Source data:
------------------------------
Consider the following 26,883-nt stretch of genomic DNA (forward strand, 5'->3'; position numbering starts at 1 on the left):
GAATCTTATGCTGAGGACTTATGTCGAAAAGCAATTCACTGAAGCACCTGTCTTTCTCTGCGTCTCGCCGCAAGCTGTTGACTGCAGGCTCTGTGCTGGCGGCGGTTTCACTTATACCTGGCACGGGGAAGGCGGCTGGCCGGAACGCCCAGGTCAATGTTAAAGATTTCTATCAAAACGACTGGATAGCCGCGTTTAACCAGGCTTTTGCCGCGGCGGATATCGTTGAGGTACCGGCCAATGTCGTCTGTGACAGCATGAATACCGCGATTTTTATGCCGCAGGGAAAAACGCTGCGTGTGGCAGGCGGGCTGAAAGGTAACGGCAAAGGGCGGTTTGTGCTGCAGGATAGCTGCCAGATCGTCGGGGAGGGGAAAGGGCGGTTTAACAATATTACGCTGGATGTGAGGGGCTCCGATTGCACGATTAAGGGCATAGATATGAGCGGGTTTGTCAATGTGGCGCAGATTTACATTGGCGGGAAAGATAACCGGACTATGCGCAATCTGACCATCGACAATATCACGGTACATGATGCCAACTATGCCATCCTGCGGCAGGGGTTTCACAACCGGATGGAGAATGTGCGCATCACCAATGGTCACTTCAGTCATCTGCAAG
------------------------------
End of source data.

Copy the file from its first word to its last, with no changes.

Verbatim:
Consider the following 26,883-nt stretch of genomic DNA (forward strand, 5'->3'; position numbering starts at 1 on the left):
GAATCTTATGCTGAGGACTTATGTCGAAAAGCAATTCACTGAAGCACCTGTCTTTCTCTGCGTCTCGCCGCAAGCTGTTGACTGCAGGCTCTGTGCTGGCGGCGGTTTCACTTATACCTGGCACGGGGAAGGCGGCTGGCCGGAACGCCCAGGTCAATGTTAAAGATTTCTATCAAAACGACTGGATAGCCGCGTTTAACCAGGCTTTTGCCGCGGCGGATATCGTTGAGGTACCGGCCAATGTCGTCTGTGACAGCATGAATACCGCGATTTTTATGCCGCAGGGAAAAACGCTGCGTGTGGCAGGCGGGCTGAAAGGTAACGGCAAAGGGCGGTTTGTGCTGCAGGATAGCTGCCAGATCGTCGGGGAGGGGAAAGGGCGGTTTAACAATATTACGCTGGATGTGAGGGGCTCCGATTGCACGATTAAGGGCATAGATATGAGCGGGTTTGTCAATGTGGCGCAGATTTACATTGGCGGGAAAGATAACCGGACTATGCGCAATCTGACCATCGACAATATCACGGTACATGATGCCAACTATGCCATCCTGCGGCAGGGGTTTCACAACCGGATGGAGAATGTGCGCATCACCAATGGTCACTTCAGTCATCTGCAAG